Since then, Beyer has played in 51 games, including 28 this past season. He averaged 1.1 points and 2.3 rebounds per game and shot 52 percent from the floor.

Yensen is a little more accomplished athletically. The Falls Church, Va., native – who is a biology major, with a minor in Spanish – enjoyed a terrific fall on the pitch for the Hokies, who made it to the NCAA’s College Cup last December for the first time. She recorded seven goals (fourth on the team) and five assists (third on the squad), and she made the ACC All-Tournament Team, scoring a goal in the Hokies’ 4-2 upset of then-No. 1 Virginia in the ACC Tournament semifinals.

Yensen has a knack for coming up with clutch goals. She recorded five game-winning goals this past season for Tech and has eight for her career – the third-most in Tech history. Even more impressively, the Hokies are 19-0 in her career when she tallies at least a point in a match.

Yensen’s desire to get into medicine stemmed from her background in sports while growing up and also her love for science classes while in high school. A medical service trip to Costa Rica over spring break in March only reaffirmed her desire to pursue medicine, and she plans on taking the MCAT (Medical College Admission Test) in June.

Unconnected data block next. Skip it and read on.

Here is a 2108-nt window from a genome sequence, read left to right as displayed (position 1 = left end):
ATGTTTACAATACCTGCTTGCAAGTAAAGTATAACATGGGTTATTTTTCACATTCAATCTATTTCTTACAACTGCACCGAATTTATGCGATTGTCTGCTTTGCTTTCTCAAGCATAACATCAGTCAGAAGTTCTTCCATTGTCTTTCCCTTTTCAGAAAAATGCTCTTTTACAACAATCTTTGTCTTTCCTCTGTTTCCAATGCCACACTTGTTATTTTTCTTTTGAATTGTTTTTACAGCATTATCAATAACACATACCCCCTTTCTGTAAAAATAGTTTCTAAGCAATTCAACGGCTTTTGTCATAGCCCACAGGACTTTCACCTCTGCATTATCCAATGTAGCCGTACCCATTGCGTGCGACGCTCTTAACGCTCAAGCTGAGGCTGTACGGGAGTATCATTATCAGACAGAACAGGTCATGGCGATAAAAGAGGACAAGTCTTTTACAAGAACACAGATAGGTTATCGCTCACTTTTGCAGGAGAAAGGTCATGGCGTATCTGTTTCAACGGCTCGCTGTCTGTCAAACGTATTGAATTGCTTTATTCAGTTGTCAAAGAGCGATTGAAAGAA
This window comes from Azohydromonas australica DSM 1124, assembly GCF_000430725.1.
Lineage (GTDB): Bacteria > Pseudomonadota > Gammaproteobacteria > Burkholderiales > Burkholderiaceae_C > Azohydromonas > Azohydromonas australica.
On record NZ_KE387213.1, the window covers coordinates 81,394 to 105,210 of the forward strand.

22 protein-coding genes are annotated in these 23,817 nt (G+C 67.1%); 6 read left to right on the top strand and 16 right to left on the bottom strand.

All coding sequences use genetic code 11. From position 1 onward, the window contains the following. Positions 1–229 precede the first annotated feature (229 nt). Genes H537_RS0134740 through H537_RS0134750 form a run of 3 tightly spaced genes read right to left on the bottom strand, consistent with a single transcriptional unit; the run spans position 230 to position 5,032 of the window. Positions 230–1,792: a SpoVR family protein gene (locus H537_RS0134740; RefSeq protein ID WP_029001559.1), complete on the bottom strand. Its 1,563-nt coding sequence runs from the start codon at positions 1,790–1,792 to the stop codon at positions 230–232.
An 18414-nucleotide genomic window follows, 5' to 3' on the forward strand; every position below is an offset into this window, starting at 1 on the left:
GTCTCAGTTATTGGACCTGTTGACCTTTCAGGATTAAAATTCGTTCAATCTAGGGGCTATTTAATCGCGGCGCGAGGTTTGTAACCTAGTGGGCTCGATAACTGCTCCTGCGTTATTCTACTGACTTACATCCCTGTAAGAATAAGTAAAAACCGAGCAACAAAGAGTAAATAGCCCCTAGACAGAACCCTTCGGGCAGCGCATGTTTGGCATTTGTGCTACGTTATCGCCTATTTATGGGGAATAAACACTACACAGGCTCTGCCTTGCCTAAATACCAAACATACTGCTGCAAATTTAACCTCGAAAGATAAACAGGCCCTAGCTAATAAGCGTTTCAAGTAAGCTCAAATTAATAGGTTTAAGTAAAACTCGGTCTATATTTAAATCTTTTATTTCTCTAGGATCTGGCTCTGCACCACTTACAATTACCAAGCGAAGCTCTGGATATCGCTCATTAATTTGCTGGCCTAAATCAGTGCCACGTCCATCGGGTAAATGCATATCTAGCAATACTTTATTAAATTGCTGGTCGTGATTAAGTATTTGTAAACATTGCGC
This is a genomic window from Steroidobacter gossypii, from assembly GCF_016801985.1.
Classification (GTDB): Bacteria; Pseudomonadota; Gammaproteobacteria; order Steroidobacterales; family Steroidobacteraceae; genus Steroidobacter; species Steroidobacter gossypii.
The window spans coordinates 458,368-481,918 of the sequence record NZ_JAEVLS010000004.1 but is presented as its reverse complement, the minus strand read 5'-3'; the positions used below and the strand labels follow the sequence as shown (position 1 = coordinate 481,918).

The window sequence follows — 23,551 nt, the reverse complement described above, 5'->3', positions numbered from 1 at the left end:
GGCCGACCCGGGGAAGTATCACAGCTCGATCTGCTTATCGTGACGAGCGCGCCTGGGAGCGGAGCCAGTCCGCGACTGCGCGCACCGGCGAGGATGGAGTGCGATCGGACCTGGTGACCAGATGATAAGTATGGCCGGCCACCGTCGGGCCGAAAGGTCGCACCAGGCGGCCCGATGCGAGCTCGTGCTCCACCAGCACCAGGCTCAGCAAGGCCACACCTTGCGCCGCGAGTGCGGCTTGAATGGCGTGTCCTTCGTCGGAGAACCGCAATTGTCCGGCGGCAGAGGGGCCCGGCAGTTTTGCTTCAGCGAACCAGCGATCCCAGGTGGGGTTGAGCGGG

I’m glad I did that,” Yensen said of her Costa Rica trip. “I had shadowed a lot of doctors beforehand, too. That was good, and it made me realize that I was in the right field. But at the same time, I was wondering if being a doctor in a practice was the way I wanted to go. I still had some questions. But this [the trip to Costa Rica] made me realize that I want to go into medicine, and I want to do more mission trips like this. It opened a lot of possibilities.”

Both have busy summers planned. Yensen plans on playing for two soccer teams, taking the MCAT and shadowing an anesthesiologist at a local clinic near her hometown. Beyer is going to the Dominican Republic as part of a summer school course, and then he plans on shadowing an oncologist at a hospital in Charlotte, N.C., for the remainder of the summer.

Yensen and Beyer weren’t the only student-athletes recognized at the AD’s Honors Breakfast. All members of the 2014 AD’s Honor Roll were recognized. The AD Honor Roll is designed to pay tribute to student-athletes who have achieved a grade-point average of 3.0 or better during one or both semesters in the preceding calendar year. Since its inception in 1988, the Honor Roll has recognized an average of more than 200 student-athletes each semester. This year, more than 300 student-athletes made the AD Honor Roll.